A gold deposit near Kirkland Lake will be getting some extra attention by Agnico Eagle this year.
Surging gold prices has the international miner embarking on its "most ambitious exploration program in the company's history" in budgeting $163 million in 2021 for its operating mines and projects in the development pipeline.
Approximately $14 million of it is being funnelled into its Kirkland Lake Project and a 52,200-metre program, mostly directed at the Upper Beaver deposit.
Agnico announced its aggressive gold-finding plans in releasing its 2020 fourth-quarter and year-end results on Feb. 11.
The company's global strategy is to fully evaluate and maximize the gold potential of its operating mines and exploration properties. That means more drilling to convert gold resources into gold reserves and to replenish the roster of its up-and-coming gold prospects.
At Kirkland Lake, Agnico wants to see if Upper Beaver has open-pit potential in springboarding off last year's successful 14,700-metre program.
The Kirkland Lake Project covers 25,506 hectares, a large property 35 kilometres long by 17 kilometres wide, east of the town of Kirkland Lake.
Another $4.9 million in expenditures is planned for 15,700 metres of drilling to test other targets on the property, including the Upper Canada deposit.
Last year, Agnico had three drill rigs targeting shallow gold mineralization and three rigs drilling at depths between 1,050 and 1,600 metres at Kirkland Lake, mostly at Upper Beaver.
This year, plans are to do more of the same with 36,500 metres planned to build up mineral reserves and assess its open pit potential.
A technical study is due out at end of 2021 that will include an updated mineral reserve and mineral resource estimate, compiling drill results from last year and this year.
So far, Upper Beaver contains 1.4 million ounces of gold and 20,000 tonnes of copper in underground probable mineral reserves, 403,000 ounces of gold and 5,100 tonnes of copper on the indicated side, and 1.4 million ounces of gold and 17,300 tonnes of copper in the inferred category.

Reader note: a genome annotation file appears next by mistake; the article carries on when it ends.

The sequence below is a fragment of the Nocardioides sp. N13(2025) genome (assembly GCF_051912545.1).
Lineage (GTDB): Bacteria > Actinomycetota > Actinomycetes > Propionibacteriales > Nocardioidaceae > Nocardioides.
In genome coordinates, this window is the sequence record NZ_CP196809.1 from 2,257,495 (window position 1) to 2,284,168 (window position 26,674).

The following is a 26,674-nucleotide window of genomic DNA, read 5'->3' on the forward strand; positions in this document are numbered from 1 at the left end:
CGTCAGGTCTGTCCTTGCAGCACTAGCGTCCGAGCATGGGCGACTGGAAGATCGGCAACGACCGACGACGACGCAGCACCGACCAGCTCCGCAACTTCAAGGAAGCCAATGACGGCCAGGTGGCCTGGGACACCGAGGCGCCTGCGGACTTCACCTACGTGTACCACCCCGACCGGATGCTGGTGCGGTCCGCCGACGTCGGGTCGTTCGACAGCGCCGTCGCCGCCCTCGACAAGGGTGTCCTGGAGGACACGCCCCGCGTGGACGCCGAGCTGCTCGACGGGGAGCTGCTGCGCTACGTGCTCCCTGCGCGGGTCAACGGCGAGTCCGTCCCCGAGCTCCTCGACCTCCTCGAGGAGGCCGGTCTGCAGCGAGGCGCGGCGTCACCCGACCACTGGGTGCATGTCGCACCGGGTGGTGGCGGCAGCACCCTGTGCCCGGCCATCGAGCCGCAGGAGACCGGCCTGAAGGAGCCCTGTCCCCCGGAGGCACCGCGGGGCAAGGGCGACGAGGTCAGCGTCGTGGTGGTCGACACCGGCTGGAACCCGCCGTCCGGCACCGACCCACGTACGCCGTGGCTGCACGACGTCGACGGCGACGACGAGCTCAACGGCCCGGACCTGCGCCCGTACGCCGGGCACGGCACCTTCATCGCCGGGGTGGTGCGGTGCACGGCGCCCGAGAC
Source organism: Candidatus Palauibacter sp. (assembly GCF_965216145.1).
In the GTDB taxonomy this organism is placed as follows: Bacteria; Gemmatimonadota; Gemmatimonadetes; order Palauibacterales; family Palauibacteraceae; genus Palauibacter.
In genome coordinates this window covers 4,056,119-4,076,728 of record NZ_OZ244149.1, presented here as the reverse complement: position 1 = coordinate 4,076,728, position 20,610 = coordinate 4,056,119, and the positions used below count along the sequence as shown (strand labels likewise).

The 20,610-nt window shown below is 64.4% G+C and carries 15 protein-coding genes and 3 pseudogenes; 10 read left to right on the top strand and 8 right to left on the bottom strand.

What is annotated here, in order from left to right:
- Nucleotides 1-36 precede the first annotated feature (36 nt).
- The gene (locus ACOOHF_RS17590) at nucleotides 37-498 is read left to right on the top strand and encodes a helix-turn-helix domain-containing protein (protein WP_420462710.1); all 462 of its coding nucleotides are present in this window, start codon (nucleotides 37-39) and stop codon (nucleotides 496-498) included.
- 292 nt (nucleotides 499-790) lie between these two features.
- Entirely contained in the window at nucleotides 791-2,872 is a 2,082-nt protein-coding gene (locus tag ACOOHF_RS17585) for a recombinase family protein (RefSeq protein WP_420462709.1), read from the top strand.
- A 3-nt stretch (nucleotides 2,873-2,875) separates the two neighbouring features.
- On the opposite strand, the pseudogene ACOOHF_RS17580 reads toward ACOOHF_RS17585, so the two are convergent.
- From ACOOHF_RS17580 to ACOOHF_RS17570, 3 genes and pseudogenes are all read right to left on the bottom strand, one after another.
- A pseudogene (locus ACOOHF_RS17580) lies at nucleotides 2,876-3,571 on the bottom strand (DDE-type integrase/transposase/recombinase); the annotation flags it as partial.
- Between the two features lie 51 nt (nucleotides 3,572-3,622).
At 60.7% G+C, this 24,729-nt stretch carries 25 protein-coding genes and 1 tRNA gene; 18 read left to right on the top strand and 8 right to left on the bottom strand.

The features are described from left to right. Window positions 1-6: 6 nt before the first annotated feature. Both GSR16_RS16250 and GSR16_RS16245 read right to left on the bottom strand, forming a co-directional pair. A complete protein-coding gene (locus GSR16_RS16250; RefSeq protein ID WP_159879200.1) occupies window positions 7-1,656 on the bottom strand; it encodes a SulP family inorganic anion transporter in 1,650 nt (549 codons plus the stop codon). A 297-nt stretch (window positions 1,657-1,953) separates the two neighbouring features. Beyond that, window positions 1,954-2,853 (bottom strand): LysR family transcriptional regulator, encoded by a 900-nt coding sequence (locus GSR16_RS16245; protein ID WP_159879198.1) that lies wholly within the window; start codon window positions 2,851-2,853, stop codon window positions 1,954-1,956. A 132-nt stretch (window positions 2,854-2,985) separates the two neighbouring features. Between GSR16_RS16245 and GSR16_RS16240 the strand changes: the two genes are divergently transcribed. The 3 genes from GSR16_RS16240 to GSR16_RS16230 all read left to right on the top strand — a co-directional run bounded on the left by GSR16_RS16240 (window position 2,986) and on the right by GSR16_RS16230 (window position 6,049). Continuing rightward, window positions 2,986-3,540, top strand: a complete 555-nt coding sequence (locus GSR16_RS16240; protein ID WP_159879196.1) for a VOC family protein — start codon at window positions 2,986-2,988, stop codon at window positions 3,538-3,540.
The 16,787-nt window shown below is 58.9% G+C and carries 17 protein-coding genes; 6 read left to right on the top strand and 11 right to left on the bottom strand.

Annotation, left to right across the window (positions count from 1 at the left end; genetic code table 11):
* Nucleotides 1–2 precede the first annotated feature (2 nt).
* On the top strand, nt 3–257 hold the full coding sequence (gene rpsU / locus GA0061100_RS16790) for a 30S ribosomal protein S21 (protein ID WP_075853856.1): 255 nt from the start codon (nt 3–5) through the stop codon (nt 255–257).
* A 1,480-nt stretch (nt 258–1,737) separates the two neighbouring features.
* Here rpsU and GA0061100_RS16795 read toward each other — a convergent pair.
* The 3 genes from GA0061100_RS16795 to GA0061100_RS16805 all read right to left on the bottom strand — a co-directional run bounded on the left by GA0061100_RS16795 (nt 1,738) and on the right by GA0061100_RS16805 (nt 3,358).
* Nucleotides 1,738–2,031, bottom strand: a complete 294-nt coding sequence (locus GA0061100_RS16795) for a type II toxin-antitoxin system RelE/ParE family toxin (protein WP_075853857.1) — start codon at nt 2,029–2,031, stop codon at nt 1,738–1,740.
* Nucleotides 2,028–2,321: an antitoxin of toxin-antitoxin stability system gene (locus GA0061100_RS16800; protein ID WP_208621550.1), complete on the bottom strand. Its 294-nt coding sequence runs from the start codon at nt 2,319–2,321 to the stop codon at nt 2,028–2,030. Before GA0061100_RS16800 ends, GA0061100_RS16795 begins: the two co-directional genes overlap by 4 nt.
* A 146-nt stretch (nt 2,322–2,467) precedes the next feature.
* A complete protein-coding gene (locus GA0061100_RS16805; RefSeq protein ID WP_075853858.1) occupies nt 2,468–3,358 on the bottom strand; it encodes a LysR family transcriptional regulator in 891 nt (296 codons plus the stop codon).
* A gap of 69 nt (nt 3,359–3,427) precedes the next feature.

Out in northwestern Ontario, the company is still sizing up the open-pit potential of its Hammond Reef Project, outside of Atikokan.
Sitting on a 32,070-hectare property, Hammond Reef is a large-tonnage, low-grade deposit 30 kilometres southwest of the town and 260 kilometres west of Thunder Bay.
The company declared its first mineral reserves of 3.32 million ounces of gold (123.5 million tonnes grading 0.84 gram per tonne gold) after releasing a technical study last year.
But Agnico said it's still evaluating ways to improve the mine economics in looking at various scenarios. The company wants to evaluate other regional opportunities near the project.
Agnico puts both the Kirkland Lake and Hammond Reef Projects in the category of long-range prospects, which could have production potential beyond 2024. The company acquired both properties in 2017.
Hammond Reef is currently viewed as a two-pit operation with a projected 12-year mine life. The earliest it could come into production is 2027.
Agnico said resource sharing agreements are in place with area First Nations. Hammond has received environmental approvals from both federal and provincial governments, but more permits are needed before construction could start.
Construction would take two and a half years. Hammond has not been approved for development.
Agnico Eagle has operating mines in northwestern Quebec, Nunavut, Finland and Mexico, with exploration and development projects in these countries and in the U.S., Sweden and Colombia.